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Rif

RIF

Moroccan mountain chain.

Contiguous with the Jibala massif at the western end, the Rif mountains run along the Mediterranean coast of Morocco for a distance of nearly 200 miles (300 km) but are nowhere more than 50 miles (80 km) wide. Some peaks rise to a height of 6,600 feet (2,000 m). Heavily wooded until clearance began in the seventeenth century, the region now suffers from environmental degradation and drought, and its largely Berber-speaking inhabitants have a history of labor migration.


Bibliography


McNeill, J. R. The Mountains of the Mediterranean World: An Environmental History. Cambridge, U.K., and New York: Cambridge University Press, 1992.

Mikesell, Marvin. Northern Morocco: A Cultural Geography. Berkeley: University of California Press, 1961.

c. r. pennell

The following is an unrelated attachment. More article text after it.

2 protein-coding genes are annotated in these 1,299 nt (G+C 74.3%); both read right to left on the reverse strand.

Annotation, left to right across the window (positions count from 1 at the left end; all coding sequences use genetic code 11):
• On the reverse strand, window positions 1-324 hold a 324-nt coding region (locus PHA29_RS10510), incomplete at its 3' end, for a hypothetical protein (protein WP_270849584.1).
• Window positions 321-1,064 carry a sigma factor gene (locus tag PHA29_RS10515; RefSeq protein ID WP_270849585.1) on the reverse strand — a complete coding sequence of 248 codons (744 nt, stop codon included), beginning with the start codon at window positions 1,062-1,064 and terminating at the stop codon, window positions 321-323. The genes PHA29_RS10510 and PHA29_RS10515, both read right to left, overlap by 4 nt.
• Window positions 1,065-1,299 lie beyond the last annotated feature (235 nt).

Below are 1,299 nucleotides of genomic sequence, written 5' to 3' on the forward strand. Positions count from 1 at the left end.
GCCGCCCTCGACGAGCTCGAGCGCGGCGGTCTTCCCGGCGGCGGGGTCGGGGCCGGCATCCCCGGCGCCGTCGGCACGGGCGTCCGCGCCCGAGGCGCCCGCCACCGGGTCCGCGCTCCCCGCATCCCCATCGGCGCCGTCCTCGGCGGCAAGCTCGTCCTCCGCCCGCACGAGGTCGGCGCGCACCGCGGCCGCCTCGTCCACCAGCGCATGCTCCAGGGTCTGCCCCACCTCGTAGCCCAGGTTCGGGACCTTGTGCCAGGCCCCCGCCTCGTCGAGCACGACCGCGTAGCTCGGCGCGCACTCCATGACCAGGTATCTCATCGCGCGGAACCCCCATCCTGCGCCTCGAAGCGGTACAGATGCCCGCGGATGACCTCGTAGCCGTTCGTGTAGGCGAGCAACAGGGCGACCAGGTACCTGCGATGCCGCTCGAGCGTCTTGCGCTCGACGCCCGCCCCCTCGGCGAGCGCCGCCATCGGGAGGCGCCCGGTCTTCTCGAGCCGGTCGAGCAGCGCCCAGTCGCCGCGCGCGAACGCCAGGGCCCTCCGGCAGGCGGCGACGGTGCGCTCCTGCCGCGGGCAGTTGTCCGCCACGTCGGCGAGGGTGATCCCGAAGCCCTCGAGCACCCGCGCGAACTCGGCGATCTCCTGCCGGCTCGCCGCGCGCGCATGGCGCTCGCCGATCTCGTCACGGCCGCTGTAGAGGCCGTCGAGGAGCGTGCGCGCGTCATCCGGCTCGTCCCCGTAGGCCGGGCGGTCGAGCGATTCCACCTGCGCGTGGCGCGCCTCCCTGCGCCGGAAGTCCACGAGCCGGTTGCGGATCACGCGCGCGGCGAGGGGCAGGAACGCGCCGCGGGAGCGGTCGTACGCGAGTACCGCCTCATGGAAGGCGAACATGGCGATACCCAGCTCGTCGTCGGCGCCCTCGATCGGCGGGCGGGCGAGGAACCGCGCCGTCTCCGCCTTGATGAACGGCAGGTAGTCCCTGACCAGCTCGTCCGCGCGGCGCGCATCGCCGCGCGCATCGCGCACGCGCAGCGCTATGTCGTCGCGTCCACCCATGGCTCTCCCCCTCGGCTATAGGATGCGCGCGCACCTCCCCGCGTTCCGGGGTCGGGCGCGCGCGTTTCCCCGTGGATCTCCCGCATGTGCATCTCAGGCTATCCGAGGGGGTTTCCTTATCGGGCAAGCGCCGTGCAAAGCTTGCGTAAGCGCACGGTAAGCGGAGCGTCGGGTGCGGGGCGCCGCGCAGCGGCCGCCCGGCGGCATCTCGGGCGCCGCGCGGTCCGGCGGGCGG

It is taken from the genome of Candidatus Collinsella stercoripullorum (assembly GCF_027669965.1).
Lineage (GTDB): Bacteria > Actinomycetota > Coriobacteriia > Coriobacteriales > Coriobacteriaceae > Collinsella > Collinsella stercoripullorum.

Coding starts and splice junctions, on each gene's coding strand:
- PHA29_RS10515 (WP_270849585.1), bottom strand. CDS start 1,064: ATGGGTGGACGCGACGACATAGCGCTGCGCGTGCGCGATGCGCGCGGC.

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Rif

Rif (rĬf) or Rif Atlas, range of the Atlas Mts., NE Morocco, NW Africa, curving along the Mediterranean coast from Ceuta to Melilla. Tidighin (8,056 ft/2,455 m) is the highest peak. Composed of sedimentary rocks and uplifted during the Alpine orogeny, the range is a continuation of the Sierra Nevada of Spain and is separated from it by the Strait of Gibraltar. Iron mining is the principal economic activity; kif (cannabis) is grown. The region is inhabited by Berbers, who generally were independent of any central authority until subdued (1925–26) by the campaign of France and Spain against Abd el-Krim.

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Rif

Rif (acronym): see ALFASI.

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RIF

RIF Military reduction in force
• Royal Inniskilling Fusiliers

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